I can definitely recommend Rome and Miss Pettigrew if you haven't seen them yet, and also Prime Suspect 3. Looking on imdb.com, he was also in the film Excalibur back in 1981, where he met another actor, Liam Neeson. According to several internet sources, the two are still close friends to this day. I've put Excalibur on my Netflix list just to see how many "Oh, yeah, that guy!" moments there are in it, watching it twenty eight years after the fact.

7 comments:

Dr. Monkey Von Monkerstein said...

Excalibur remains one of my favorite films ever.

Sylvie said...

Hi,

As part of the team who runs a website (with a discussion board on Yahoo and a Youtube channel) dedicated to this very talented actor I can't but agree with you.

And as the author of the picture above I'm really overwhelmed to see it spread so rapidly around the world!

Best regards

S.G. (Cestas France)

Matty Boy said...

Dr. Monkey: Glad still you enjoy it, Doc.

Sylvie: Hello and thank you for stopping by! I'm glad to see you are willing to let me use this picture on my not-for-profit blog without paying or even giving attribution, which is my standard operating procedure. So thanks again.

Also glad to see Mr. Hinds has a loyal fan base. He richly deserves it.

Cladun said...

I like Hinds as an actor too, he's very good as Caesar. (I don't think calling a Gaelic named, Catholic boy from Belfast a 'British' actor is the most accurate choice, however. His real voice, not his Caesar one, sounds Irish, even to a non-Henry Higgins.)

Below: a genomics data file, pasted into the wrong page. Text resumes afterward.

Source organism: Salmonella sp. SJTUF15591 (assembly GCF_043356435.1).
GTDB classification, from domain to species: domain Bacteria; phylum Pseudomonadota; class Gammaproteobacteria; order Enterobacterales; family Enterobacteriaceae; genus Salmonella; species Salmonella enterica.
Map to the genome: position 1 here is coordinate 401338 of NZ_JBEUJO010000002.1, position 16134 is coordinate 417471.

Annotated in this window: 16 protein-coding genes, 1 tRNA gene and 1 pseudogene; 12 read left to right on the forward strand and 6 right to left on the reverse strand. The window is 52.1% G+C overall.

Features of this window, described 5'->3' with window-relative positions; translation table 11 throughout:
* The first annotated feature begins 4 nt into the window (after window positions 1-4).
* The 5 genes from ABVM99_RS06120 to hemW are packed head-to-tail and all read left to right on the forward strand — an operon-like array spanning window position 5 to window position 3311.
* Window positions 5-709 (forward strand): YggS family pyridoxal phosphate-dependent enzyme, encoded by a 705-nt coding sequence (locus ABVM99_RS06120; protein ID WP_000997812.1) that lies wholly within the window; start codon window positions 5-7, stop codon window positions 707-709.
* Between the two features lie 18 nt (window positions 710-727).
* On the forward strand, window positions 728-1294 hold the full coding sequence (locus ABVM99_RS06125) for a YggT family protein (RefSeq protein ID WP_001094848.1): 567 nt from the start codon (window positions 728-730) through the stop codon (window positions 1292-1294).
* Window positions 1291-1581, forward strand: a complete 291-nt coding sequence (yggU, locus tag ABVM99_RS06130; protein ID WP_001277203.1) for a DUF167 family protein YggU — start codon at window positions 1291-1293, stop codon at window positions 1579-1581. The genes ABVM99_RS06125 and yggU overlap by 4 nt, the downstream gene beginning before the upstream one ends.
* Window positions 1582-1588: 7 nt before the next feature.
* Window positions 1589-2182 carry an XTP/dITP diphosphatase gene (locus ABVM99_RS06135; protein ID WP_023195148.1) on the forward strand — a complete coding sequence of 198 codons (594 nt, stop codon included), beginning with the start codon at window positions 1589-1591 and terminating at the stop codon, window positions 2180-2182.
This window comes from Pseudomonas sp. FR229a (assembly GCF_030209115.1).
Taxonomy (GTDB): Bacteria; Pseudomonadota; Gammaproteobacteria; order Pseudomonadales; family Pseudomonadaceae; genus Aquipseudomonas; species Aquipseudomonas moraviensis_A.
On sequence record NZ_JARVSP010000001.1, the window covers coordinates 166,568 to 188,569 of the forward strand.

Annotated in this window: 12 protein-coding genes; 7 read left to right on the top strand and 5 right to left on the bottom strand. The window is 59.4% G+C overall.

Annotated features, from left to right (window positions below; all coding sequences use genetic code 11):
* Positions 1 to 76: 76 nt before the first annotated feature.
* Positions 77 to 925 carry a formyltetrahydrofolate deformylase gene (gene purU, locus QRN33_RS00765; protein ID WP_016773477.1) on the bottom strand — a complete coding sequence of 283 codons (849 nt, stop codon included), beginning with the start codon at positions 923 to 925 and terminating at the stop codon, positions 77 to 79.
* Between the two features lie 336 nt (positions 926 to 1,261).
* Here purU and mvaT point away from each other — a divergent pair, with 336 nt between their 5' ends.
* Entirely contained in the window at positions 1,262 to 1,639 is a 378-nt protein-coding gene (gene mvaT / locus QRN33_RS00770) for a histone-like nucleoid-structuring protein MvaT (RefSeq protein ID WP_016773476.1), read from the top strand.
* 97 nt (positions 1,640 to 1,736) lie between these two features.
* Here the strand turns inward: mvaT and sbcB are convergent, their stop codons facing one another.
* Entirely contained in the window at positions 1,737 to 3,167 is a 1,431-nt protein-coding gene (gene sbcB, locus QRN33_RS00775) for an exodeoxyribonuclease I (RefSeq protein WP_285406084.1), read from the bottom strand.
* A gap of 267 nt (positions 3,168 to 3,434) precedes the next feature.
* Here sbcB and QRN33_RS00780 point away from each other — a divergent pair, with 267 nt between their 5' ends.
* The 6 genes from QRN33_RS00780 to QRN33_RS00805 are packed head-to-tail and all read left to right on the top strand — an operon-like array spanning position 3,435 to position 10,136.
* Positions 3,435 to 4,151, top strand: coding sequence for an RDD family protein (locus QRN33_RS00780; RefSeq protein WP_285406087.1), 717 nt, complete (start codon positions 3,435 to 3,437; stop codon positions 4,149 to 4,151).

but its cool that you blogged about him. Thanks.

Undersquid said...

I think Ciarán Hinds is much hotter than George Clooney, who earned my bellicosity after playing the role of Batman, not that I ever held him in high regard because of his looks.

Mr. Hinds is also the best Captain Frederick Wentworth ever played, in any version of Jane Austen's Persuasion.

Matty Boy said...

Thank you Cladun. I have scrubbed the syllable "Brit" from the post and went instead with United Kingdom.

As for Hinds being hotter than Clooney, I don't completely buy that, even though I understand bad feeling about the Batman franchise. But making him a romantic lead is completely understandable. I feel much the same way about his pal Liam Neeson and Alan Rickman, who I think are as charming as all get out when the role demands.

namastenancy said...

Ciarán Hinds - Oh be still my heart. I can't remember when I "fell in love"with him, maybe his Captain Wentworth in Persuasion. December Bride is another one of his movies well worth search out. He plays one of two brothers in love with the same woman, played by Saskia Reeves and set in turn of the century Ireland - not your ordinary run of the will Indie. He is always good, no matter how small the part. Who was it that said, "There are no small parts, only small actors?" He's never a small actor.